Every real estate investor, whether they focus on commercial or residential property, has their own set of requirements that they use to determine whether or not an investment property is worth purchasing.
In commercial real estate investing, there are two widely used methods of measuring returns on a real estate investment: capitalization rate (“cap” rate) and return on cost.
Cap rate and return on cost each have their own strengths and weaknesses for measuring real estate returns, but both metrics are useful when evaluating a property’s risk/return profile. This article explains more information about cap rate and return on cost, including what these metrics are and when to use them.
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What is a Cap Rate?
A property’s capitalization rate, or “cap rate,” represents the ratio of a property’s Net Operating Income to its purchase price. The result of the cap rate calculation is expressed as a percentage, but, it’s what the cap rate represents that may be more important. Intuitively, cap rate represents the “rate of return” that an investor could expect on an all cash purchase of real estate in the first year of ownership.
Mathematically, the calculation for cap rate is Net Operating Income (NOI) divided by the purchase price or market value:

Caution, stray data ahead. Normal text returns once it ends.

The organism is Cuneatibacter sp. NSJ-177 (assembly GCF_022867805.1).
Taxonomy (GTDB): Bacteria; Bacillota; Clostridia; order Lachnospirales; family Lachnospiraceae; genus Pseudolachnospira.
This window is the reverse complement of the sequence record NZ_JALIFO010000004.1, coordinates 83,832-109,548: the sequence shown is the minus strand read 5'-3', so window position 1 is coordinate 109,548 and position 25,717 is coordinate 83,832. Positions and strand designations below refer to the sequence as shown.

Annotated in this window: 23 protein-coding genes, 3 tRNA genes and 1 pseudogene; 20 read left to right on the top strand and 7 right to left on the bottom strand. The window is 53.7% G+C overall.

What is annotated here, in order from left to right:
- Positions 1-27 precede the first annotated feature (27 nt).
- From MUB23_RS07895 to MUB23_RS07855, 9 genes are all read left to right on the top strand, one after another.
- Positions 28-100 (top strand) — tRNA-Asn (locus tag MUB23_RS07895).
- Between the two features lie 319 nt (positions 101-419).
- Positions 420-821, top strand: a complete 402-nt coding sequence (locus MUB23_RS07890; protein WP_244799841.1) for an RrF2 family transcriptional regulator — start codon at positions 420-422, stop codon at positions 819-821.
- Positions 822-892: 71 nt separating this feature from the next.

For example, if a property generates $1 million in Net Operating Income (NOI = total income minus operating expenses) in year 1 and the purchase price was $15 million, the resulting cap rate of 7% represents the year one annual return.
However, it is important to note that the cap rate only measures one point in time and could represent different streams of cash flow. A cap rate could represent the trailing 12 months’ NOI, in which case it would be referred to as the “trailing cap rate.” Or, it could represent the anticipated year 1 cash flow, in which case it would be referred to as the “initial cap rate.” It is always important to specify which cap rate is used.
While the cap rate calculation itself may be simple, the logic behind it is anything but. The denominator in the cap rate equation, purchase price, can be influenced by a variety of factors, including location, tenant base, rental rates, and in-place leases. For example, a property located in a strong market like Denver, CO, with long term leases in place and financially secure tenants is likely going to sell for a higher price than a similar property located in Omaha, NE, with short term leases and marginal tenants.